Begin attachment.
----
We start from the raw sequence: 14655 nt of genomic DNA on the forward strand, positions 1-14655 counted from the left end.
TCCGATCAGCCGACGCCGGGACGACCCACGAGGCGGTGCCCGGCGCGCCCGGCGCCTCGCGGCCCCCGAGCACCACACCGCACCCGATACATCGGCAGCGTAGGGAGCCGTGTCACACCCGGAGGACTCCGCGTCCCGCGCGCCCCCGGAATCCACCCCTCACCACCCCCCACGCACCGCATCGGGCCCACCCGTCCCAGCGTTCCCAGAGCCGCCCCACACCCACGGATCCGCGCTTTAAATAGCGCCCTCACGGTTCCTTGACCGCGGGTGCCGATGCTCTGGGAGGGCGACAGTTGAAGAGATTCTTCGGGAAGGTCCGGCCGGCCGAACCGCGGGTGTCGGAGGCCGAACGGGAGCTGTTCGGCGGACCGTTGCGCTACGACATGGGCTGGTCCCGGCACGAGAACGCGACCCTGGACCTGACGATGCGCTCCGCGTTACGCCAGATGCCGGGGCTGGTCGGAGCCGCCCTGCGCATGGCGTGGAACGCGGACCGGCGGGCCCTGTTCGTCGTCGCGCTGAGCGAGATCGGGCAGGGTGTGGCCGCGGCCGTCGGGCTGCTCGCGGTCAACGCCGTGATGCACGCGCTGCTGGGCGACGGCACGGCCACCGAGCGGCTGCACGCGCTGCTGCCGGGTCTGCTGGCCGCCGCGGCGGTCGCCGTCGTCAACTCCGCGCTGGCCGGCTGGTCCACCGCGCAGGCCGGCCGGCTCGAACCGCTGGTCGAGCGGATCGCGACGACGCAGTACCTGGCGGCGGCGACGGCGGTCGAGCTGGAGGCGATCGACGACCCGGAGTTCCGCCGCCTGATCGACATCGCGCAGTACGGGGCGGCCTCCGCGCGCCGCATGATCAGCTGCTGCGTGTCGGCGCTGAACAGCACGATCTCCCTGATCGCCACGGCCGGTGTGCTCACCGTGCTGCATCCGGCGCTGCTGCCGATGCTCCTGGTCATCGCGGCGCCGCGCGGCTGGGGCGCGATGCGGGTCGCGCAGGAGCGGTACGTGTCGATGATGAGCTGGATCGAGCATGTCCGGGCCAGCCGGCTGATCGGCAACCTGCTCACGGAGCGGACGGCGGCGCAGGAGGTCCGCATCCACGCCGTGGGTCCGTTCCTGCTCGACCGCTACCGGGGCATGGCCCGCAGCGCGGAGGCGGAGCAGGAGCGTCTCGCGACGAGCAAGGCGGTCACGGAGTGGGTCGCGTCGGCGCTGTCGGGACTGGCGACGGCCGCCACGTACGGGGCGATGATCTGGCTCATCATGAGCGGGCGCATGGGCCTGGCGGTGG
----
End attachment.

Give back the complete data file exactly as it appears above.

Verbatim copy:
We start from the raw sequence: 14655 nt of genomic DNA on the forward strand, positions 1-14655 counted from the left end.
TCCGATCAGCCGACGCCGGGACGACCCACGAGGCGGTGCCCGGCGCGCCCGGCGCCTCGCGGCCCCCGAGCACCACACCGCACCCGATACATCGGCAGCGTAGGGAGCCGTGTCACACCCGGAGGACTCCGCGTCCCGCGCGCCCCCGGAATCCACCCCTCACCACCCCCCACGCACCGCATCGGGCCCACCCGTCCCAGCGTTCCCAGAGCCGCCCCACACCCACGGATCCGCGCTTTAAATAGCGCCCTCACGGTTCCTTGACCGCGGGTGCCGATGCTCTGGGAGGGCGACAGTTGAAGAGATTCTTCGGGAAGGTCCGGCCGGCCGAACCGCGGGTGTCGGAGGCCGAACGGGAGCTGTTCGGCGGACCGTTGCGCTACGACATGGGCTGGTCCCGGCACGAGAACGCGACCCTGGACCTGACGATGCGCTCCGCGTTACGCCAGATGCCGGGGCTGGTCGGAGCCGCCCTGCGCATGGCGTGGAACGCGGACCGGCGGGCCCTGTTCGTCGTCGCGCTGAGCGAGATCGGGCAGGGTGTGGCCGCGGCCGTCGGGCTGCTCGCGGTCAACGCCGTGATGCACGCGCTGCTGGGCGACGGCACGGCCACCGAGCGGCTGCACGCGCTGCTGCCGGGTCTGCTGGCCGCCGCGGCGGTCGCCGTCGTCAACTCCGCGCTGGCCGGCTGGTCCACCGCGCAGGCCGGCCGGCTCGAACCGCTGGTCGAGCGGATCGCGACGACGCAGTACCTGGCGGCGGCGACGGCGGTCGAGCTGGAGGCGATCGACGACCCGGAGTTCCGCCGCCTGATCGACATCGCGCAGTACGGGGCGGCCTCCGCGCGCCGCATGATCAGCTGCTGCGTGTCGGCGCTGAACAGCACGATCTCCCTGATCGCCACGGCCGGTGTGCTCACCGTGCTGCATCCGGCGCTGCTGCCGATGCTCCTGGTCATCGCGGCGCCGCGCGGCTGGGGCGCGATGCGGGTCGCGCAGGAGCGGTACGTGTCGATGATGAGCTGGATCGAGCATGTCCGGGCCAGCCGGCTGATCGGCAACCTGCTCACGGAGCGGACGGCGGCGCAGGAGGTCCGCATCCACGCCGTGGGTCCGTTCCTGCTCGACCGCTACCGGGGCATGGCCCGCAGCGCGGAGGCGGAGCAGGAGCGTCTCGCGACGAGCAAGGCGGTCACGGAGTGGGTCGCGTCGGCGCTGTCGGGACTGGCGACGGCCGCCACGTACGGGGCGATGATCTGGCTCATCATGAGCGGGCGCATGGGCCTGGCGGTGG